DEKALB—It took a few years, but the transformation from unlikely underdog to turnover chain-wearing powerhouse is complete. Phillips doesn’t fit the Cinderella narrative any longer, coach Troy McAllister has built a juggernaut.
The Wildcats beat Dunlap 33-7 on Saturday at Huskie Stadium. Anthony Davis ripped off a 64-yard touchdown run in the first quarter and Phillips was never challenged after that.
“Getting the early lead makes a huge difference for us, it changes everything,” McAllister said. “Offensively we are able to do things that help us win a ballgame.”
Running back/linebacker Craig Elmore sported the turnover chain, a large gold “P” dangling around his neck. The senior recovered a fumble and returned it 44 yards for a touchdown late in the first quarter that made it 14-0. He added a one-handed interception later in the game.
“I actually tried to swat the ball down, I didn’t think it was going to land in my hand like that,” Elmore said. “It was an amazing feeling, I did a spin move and was able to stay on my feet.
The Elmore brothers have officially cemented a lasting legacy in Public League football. Elmore and his older brother Chris both played on the Phillips team that won the Public League’s first state title in 2015.
“I shed a few tears after the game, but it was all in joy,” Craig Elmore said.
Elmore had 18 carries for 77 yards and two touchdowns.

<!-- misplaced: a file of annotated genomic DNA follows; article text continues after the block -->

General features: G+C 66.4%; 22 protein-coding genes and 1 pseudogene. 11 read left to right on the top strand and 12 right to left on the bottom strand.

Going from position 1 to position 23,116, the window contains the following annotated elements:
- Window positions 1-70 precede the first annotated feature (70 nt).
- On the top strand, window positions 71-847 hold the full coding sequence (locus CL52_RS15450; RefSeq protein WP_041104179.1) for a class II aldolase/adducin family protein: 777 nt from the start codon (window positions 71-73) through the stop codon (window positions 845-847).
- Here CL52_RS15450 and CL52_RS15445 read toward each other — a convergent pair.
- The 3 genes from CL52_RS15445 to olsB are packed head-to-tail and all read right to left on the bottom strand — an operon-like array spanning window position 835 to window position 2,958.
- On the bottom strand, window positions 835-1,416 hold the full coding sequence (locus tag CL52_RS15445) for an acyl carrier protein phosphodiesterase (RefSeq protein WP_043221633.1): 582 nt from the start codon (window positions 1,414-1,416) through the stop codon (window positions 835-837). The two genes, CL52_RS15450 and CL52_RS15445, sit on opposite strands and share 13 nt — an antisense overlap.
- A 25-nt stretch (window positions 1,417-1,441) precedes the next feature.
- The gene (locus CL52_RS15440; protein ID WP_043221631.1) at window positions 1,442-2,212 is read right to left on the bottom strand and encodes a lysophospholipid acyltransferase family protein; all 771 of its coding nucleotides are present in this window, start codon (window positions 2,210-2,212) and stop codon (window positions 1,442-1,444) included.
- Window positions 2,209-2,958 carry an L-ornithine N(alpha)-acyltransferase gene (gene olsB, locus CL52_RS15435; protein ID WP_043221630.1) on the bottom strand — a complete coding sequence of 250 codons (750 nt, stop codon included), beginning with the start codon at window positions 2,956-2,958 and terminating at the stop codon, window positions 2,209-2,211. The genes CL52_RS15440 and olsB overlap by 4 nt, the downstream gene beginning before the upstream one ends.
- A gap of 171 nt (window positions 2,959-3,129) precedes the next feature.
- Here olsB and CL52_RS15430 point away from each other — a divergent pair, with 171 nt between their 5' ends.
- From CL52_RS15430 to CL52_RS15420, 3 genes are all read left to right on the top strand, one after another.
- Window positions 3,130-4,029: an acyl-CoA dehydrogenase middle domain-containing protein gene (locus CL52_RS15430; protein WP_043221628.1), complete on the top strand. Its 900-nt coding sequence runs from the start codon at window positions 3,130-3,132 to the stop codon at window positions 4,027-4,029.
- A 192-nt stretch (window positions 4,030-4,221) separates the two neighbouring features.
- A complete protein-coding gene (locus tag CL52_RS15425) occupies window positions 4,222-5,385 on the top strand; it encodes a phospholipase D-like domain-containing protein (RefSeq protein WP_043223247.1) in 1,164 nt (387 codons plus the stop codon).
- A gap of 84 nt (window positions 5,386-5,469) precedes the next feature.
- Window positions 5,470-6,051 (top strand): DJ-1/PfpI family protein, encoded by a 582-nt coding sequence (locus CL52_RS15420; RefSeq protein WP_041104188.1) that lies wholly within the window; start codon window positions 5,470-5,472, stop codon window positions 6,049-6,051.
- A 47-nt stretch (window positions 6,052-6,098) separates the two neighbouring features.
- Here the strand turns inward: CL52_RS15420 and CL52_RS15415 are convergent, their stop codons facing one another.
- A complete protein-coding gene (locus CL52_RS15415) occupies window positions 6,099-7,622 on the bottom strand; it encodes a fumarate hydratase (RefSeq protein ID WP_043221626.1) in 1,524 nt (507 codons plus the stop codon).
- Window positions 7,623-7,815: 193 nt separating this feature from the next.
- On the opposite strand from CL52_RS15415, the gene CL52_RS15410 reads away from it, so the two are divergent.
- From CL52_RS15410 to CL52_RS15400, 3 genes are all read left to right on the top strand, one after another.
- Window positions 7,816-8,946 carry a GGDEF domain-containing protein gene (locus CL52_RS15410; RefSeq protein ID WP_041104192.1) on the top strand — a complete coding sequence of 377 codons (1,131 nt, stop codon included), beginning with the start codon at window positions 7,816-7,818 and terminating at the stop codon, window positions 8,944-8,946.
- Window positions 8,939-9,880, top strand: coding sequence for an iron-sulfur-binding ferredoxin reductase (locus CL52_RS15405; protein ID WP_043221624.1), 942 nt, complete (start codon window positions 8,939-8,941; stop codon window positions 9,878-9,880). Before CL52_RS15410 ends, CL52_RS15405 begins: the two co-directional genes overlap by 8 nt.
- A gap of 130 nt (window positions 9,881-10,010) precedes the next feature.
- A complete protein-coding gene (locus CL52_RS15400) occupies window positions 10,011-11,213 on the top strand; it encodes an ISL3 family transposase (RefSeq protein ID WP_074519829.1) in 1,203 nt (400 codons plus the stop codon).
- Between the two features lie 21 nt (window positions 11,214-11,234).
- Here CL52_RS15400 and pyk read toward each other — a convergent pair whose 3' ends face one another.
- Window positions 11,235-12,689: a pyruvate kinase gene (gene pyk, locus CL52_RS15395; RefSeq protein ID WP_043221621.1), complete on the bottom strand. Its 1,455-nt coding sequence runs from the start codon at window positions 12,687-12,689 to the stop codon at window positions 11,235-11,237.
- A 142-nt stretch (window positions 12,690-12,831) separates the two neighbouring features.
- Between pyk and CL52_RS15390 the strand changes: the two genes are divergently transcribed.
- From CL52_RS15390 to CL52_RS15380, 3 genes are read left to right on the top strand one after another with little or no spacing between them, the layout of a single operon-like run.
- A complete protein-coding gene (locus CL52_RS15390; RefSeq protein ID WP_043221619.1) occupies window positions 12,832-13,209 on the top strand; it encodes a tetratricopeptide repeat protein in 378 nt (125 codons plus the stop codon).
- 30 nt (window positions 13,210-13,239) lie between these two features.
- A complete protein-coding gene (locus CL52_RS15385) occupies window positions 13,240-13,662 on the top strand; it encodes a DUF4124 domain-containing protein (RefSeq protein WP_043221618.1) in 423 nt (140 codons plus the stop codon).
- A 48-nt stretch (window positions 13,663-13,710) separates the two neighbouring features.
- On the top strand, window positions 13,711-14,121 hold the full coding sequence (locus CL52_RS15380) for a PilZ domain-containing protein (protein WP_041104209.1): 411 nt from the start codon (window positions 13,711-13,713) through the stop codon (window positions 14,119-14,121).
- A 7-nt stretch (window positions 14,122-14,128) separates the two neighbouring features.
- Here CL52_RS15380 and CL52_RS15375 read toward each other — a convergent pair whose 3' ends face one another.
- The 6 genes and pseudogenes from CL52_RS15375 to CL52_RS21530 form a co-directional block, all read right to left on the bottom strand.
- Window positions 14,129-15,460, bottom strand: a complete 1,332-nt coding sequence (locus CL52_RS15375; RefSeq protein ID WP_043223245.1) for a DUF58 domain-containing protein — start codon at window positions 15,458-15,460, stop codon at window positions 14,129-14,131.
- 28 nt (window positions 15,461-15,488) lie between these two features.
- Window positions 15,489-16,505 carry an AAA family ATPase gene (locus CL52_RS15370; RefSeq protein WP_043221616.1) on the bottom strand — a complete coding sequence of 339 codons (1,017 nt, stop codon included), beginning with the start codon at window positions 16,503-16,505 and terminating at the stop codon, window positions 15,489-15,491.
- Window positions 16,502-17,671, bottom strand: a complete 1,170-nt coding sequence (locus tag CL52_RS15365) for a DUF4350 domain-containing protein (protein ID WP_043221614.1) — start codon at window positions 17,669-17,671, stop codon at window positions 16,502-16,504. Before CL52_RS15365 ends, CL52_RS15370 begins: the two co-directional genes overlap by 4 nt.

“Having a guy like Craig to hand the ball off to covers up a lot of mistakes,” McAllister said. “And the senior leadership you can’t say enough about it. I know it’s a cliche but having J’Bore [Gibbs] and [Elmore] at quarterback and running back makes a huge difference, it just does. The pressure of games, the situations that arrive. The coaches were more flustered than the players.”
Gibbs was 11 for 23 for 130 yards and one touchdown. Jahleel Billingsley caught five passes for 22 yards. All-Area linebacker Terrance Taylor was a dominant force with seven tackles and three sacks for the Wildcats (14-0).
A dozen Public League football programs folded during this season, generating a flood of negative headlines. But thanks to Phillips’ state title and Raby’s run to the Class 4A state semifinals, this will be remembered as one of the city’s best football seasons.
“There are going to be programs that don’t survive,” McAllister said. “But the talent is there for CPS football to have an opportunity, in any number of classes, to be state champs.”Tags: dunlap, Phillips